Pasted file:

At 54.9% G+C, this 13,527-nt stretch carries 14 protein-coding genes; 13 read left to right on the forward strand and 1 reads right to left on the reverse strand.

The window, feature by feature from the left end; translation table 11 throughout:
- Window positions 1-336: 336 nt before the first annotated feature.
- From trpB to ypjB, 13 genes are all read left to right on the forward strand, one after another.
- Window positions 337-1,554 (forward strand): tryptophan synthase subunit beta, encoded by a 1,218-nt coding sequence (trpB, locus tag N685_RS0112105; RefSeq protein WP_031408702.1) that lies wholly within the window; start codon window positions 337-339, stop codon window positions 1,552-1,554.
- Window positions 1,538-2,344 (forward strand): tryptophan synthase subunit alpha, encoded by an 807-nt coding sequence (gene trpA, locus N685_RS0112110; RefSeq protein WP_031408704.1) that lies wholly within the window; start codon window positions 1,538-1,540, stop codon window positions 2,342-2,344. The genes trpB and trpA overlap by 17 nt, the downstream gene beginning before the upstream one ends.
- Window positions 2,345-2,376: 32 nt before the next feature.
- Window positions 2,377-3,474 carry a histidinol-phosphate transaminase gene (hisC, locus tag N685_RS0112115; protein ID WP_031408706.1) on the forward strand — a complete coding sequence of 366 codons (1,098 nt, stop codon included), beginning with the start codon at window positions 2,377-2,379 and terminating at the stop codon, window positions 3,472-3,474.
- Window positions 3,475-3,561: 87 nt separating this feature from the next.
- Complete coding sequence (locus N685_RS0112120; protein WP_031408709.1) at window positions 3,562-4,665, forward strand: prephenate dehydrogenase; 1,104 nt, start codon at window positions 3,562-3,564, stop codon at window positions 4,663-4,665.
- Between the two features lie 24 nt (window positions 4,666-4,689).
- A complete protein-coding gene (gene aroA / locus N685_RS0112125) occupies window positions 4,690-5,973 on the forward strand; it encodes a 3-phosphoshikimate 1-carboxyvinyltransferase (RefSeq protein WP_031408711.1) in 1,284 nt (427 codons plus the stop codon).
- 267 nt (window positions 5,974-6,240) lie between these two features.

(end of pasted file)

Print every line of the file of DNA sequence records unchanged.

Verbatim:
At 54.9% G+C, this 13,527-nt stretch carries 14 protein-coding genes; 13 read left to right on the forward strand and 1 reads right to left on the reverse strand.

The window, feature by feature from the left end; translation table 11 throughout:
- Window positions 1-336: 336 nt before the first annotated feature.
- From trpB to ypjB, 13 genes are all read left to right on the forward strand, one after another.
- Window positions 337-1,554 (forward strand): tryptophan synthase subunit beta, encoded by a 1,218-nt coding sequence (trpB, locus tag N685_RS0112105; RefSeq protein WP_031408702.1) that lies wholly within the window; start codon window positions 337-339, stop codon window positions 1,552-1,554.
- Window positions 1,538-2,344 (forward strand): tryptophan synthase subunit alpha, encoded by an 807-nt coding sequence (gene trpA, locus N685_RS0112110; RefSeq protein WP_031408704.1) that lies wholly within the window; start codon window positions 1,538-1,540, stop codon window positions 2,342-2,344. The genes trpB and trpA overlap by 17 nt, the downstream gene beginning before the upstream one ends.
- Window positions 2,345-2,376: 32 nt before the next feature.
- Window positions 2,377-3,474 carry a histidinol-phosphate transaminase gene (hisC, locus tag N685_RS0112115; protein ID WP_031408706.1) on the forward strand — a complete coding sequence of 366 codons (1,098 nt, stop codon included), beginning with the start codon at window positions 2,377-2,379 and terminating at the stop codon, window positions 3,472-3,474.
- Window positions 3,475-3,561: 87 nt separating this feature from the next.
- Complete coding sequence (locus N685_RS0112120; protein WP_031408709.1) at window positions 3,562-4,665, forward strand: prephenate dehydrogenase; 1,104 nt, start codon at window positions 3,562-3,564, stop codon at window positions 4,663-4,665.
- Between the two features lie 24 nt (window positions 4,666-4,689).
- A complete protein-coding gene (gene aroA / locus N685_RS0112125) occupies window positions 4,690-5,973 on the forward strand; it encodes a 3-phosphoshikimate 1-carboxyvinyltransferase (RefSeq protein WP_031408711.1) in 1,284 nt (427 codons plus the stop codon).
- 267 nt (window positions 5,974-6,240) lie between these two features.